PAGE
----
Banks: Mortgage measures on track


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Banks and building societies insisted efforts to unblock the mortgage market were on track despite a pause in lending momentum during January.

The Council of Mortgage Lenders (CML) reported that lending fell back by 9% month-on-month in January, with an estimated £10.4 billion of loans advanced last month, which was also down 3% on the same period a year ago.

Despite the slowdown, the CML said it still expects activity to lift in the coming months amid better mortgage availability and a raft of cheap deals on offer.

Separate research released by financial information website Moneyfacts found that a recent mortgage price war among lenders has pushed average fixed-rate two, three and five-year mortgage rates to their lowest in 24 years.

A typical two-year fixed rate deal across all loans-to-value is 4.11%, while a five-year fix has reached 4.14%. In 1989, a two-year fix would have had an average rate of 12.83% while five years was 12.85%.

Record low interest rates have made borrowing cheaper and lenders have scrambled to offer some of their "best ever" rates since the Government introduced a Funding for Lending scheme last August, which gives lenders access to cheap finance.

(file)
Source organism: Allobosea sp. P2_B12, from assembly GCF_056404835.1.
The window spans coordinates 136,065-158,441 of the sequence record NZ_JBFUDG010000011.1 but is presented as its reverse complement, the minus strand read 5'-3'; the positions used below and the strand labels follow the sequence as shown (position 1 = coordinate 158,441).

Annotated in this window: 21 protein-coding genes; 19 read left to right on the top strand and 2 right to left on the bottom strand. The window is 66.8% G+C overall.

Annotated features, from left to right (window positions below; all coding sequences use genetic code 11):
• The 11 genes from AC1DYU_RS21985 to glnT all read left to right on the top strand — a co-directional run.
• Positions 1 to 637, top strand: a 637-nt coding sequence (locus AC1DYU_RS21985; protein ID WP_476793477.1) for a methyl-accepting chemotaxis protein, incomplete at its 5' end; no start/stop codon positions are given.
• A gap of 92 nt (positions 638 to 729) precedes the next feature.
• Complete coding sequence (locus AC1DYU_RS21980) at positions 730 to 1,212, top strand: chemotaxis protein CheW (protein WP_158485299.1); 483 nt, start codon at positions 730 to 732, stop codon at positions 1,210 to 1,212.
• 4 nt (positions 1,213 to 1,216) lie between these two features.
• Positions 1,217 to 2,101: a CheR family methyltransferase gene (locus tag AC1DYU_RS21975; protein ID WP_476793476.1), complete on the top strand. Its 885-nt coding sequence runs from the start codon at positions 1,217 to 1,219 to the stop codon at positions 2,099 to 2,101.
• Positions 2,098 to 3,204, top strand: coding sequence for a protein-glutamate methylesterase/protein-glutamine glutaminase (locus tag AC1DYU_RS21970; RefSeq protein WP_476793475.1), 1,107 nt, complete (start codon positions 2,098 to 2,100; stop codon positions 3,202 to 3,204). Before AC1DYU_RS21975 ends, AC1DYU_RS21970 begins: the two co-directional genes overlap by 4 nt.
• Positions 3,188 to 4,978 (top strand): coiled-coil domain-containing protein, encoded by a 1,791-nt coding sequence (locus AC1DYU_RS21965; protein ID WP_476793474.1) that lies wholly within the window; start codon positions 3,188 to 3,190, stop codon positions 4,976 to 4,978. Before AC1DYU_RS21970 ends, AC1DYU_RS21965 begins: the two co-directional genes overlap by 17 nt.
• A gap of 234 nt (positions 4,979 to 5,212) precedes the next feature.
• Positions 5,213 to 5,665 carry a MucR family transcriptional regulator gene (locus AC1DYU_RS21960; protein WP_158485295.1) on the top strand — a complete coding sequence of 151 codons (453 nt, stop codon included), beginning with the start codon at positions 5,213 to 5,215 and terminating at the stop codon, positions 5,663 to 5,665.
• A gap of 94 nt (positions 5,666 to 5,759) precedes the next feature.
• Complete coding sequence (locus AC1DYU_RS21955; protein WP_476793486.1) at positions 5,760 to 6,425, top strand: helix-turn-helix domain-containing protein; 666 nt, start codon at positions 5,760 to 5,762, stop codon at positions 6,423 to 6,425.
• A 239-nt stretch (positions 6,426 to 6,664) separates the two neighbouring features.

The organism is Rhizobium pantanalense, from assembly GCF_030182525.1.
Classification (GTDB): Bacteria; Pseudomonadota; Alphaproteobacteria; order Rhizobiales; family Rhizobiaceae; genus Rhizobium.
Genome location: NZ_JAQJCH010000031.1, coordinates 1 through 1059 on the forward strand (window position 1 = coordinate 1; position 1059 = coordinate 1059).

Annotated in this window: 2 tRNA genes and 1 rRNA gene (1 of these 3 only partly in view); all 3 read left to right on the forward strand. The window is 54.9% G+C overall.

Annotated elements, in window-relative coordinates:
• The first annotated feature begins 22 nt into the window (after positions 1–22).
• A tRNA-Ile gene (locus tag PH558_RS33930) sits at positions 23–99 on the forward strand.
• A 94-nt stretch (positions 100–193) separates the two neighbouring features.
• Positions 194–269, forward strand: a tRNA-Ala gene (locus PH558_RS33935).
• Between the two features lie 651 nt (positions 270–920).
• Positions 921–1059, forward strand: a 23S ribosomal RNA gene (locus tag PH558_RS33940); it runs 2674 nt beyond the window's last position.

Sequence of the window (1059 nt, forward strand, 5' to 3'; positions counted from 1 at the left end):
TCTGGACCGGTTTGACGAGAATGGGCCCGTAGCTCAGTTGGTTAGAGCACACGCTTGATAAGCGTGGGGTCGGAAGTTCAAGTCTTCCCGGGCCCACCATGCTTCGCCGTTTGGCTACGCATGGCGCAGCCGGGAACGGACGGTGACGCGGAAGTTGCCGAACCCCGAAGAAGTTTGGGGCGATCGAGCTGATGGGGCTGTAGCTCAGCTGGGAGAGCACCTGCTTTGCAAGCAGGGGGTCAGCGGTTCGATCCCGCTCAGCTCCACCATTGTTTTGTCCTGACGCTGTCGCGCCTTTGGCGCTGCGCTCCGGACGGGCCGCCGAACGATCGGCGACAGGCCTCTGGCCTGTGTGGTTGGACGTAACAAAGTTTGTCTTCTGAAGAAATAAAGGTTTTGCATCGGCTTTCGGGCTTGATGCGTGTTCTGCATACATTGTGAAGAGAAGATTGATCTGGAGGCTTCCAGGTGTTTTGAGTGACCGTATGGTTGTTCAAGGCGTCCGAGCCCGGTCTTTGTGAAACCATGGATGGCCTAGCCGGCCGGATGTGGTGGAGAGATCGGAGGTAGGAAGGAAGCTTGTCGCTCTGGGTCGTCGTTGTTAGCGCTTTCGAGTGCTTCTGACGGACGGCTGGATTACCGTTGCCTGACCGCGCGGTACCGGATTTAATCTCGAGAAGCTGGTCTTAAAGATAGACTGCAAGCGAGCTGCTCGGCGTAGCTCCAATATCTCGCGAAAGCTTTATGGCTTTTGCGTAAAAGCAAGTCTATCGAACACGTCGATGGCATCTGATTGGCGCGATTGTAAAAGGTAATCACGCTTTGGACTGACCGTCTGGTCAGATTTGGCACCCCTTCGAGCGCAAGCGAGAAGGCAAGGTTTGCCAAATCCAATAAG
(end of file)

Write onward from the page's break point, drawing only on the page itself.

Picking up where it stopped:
The CML reported earlier this month that the number of first-time buyers in the UK rose to its highest annual level in five years in 2012. It has also pointed to "encouraging" signs that people with small deposits are getting access to mortgage deals and previously said that around one in 40 first-time buyers is taking out a 95% mortgage, compared with less than one in 100 a year ago.

Meanwhile, more than 3,000 homes have been reserved under the Government's NewBuy scheme, which allows home movers and first-time buyers to purchase a property with a 5% deposit.

However, while the mortgage market has improved, households are still facing strong pressures on their finances from high living costs and stagnant wages, which are holding back their desire and ability to take on more debt.

CML market and data analyst Caroline Purdey said: "House purchase activity was robust into the start of 2013, on the back of better mortgage availability and pricing, and we share the Bank of England's confidence that this will continue over the coming months."

© 2013 Press Association